beautiful creatures, really. We've had studies


coming out in the last few years that show that 50%


of our wildlife is disappearing. And willow tits is once PCs


protected by European legislation - it's protected


by the Birds Directive. So without that sort


of legislation in place we need to think about how we are protecting


our birds and our other wildlife On this nature reserve,


managed by the Devon Wildlife Trust, the willow tit


manages to hang on, and that is because the habitat


here really is ideal - there's plenty of grassland and wet


woodland to help the birds. But things across the rest of the


south-west are not so favourable. Adrian Campbell, BBC


Spotlight, Meath. Later in the programme -


stand-by for blast off. One of the slowest vehicles


on the road has been given And could you be the person


they're looking for - the search for a Cornishman


with links to the Carribbean. Two sisters who've campaigned


to raise awareness of the need for mental health support


for teenagers in Cornwall are to be Their brother Ben Cowburn


took his own life when he was just At the time there were no


specialist units in Following Ben's death,


his sisters Amber and Sophia were determined to change that


as Jane Chandler now reports. They've achieved a lot in seven


years, including running a charity The Cowburn sisters -


this is Ben's twin, Sophia - have came pained relentlessly ever


since he died to get specialist support for young adults with mental


health problems in Cornwall. We'd never been spoken


to about mental health. Certainly didn't have


an understanding of some of the terminology that was being thrown


at us regarding Ben. And actually we felt


that the education around mental health really needed to be


changed and challenged. The Invictus Trust was set


up by their parents and now the family's first big


objective has been achieved. Last week the Government


agreed to fund a specialist mental health


unit for children specialist mental health unit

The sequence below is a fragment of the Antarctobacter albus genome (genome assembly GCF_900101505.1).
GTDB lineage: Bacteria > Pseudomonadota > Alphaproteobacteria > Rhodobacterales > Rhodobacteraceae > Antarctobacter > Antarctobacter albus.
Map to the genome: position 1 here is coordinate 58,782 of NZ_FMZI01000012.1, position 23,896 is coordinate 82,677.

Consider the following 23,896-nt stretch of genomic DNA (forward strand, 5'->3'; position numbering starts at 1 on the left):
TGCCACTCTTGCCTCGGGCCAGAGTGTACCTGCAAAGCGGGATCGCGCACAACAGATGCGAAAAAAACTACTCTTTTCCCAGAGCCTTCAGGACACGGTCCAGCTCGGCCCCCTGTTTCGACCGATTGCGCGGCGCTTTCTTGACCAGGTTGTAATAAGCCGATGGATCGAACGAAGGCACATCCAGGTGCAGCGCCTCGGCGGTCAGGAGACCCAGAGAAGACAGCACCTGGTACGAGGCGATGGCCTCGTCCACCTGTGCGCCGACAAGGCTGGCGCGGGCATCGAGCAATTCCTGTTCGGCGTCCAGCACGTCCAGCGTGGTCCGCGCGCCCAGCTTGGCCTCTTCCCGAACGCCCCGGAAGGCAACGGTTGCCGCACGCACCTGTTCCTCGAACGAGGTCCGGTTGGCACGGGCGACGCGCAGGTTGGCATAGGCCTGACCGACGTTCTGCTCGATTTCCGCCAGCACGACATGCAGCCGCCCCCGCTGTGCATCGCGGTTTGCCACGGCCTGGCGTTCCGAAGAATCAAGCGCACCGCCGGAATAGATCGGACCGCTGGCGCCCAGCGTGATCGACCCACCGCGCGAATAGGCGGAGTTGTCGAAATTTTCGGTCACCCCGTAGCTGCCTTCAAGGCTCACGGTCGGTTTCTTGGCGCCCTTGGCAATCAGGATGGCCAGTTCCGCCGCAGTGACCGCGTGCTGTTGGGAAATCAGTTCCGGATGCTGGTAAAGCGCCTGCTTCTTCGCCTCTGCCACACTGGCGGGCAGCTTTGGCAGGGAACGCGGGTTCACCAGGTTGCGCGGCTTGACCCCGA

for children and adolescents up The charity's also


raised over ?100,000 for So many people now want


to talk about mental health, want to run


their own events. And that's great, we've got so many


young people involved now. And to be recognised


nationally is incredible. And Ben was the most


incredible character. I think there's such


a stereotype of people who get depressed and that's one of


the reasons we go into the schools, me and my sisters, to talk


and to really try and get across to them, our brother


was a party animal, the life and soul of the


party, he was a fashion student, he was very popular,


he was just the greatest person. The sisters' work in


the community will receive national recognition


when they are given the prestigious Rotary Young Citizens Award this


weekend. He would be so excited


for us, and just proud of what we've managed to achieve -


because he was someone that stood up for what was right and


that's what we've done. It is the tenth anniversary and the


BBC News Channel will cover those awards live on Saturday.


Now one man from Plymouth is no stranger to slightly


We have featured his exploits on the programme before but he is taking


things to a new level. You haven't seen anything yet. Is it a bird? Is


it a plane? No. Some of you will remember back in


2013 the man broke the record for the fastest shopping trolley. Now he


is attempting another. It can reach a top speed in excess of 200 mph.


Its driver, by day he runs a karting Centre, in his spare time he is


adrenaline junkie. His vehicle of choice was not originally bitten to


the speed but with an ex-RAF jet powered engine in it, this is no


normal hearse. Matt says it is errors in and steady but can the


aptly named Dead Quick become the fastest hearse in the world? It's a


prototype and so far we've put 300 hours into it. We are probably


halfway through. We have to do lots of suspension and brakes changes.


Errored and Amex have not been done yet. There is a lot to do still. And


now it is all systems go. Surely though you have to be slightly mad


to want to do it. This is my art form. This is what I enjoy doing,


mixing them to create something mixing them to create something


ridiculous. I think if it is what you are destined to do, you have to


do it, mad or not. I'm sorry, but I will carry on. I don't know what is


coming next, whatever comes into my head. We will have to wait until the


summer to see if it makes the world record.


Now what do you think the Caribbean and Cornwall have in common?


Well, a representative from the Caribbean is in Cornwall


looking for descendants of the first inhabitant of their island.


It was a Cornishman who set foot on the Cayman Islands 363 years ago


and now the Islands representative in the UK is seeking direct


descendants of the man who was called Bodden or Bawden.


The islanders are hoping to promote business and cultural


Spotlights Cornwall reporter David George wishes we'd sent him


sent him to the Carribean, but instead we sent


The Cayman Islands are a British Overseas Territory, south of Cuba


There are around 60,000 inhabitants and the


first one in 1654 was apparently a Cornishman named Issac Bodden,


whose grandfather had gone to the Caribbean as part


What we're here to do essentially is to start the dialogue


and start the research to see if we can actually


find the individual who


left Cornwall, who went to the Caribbean,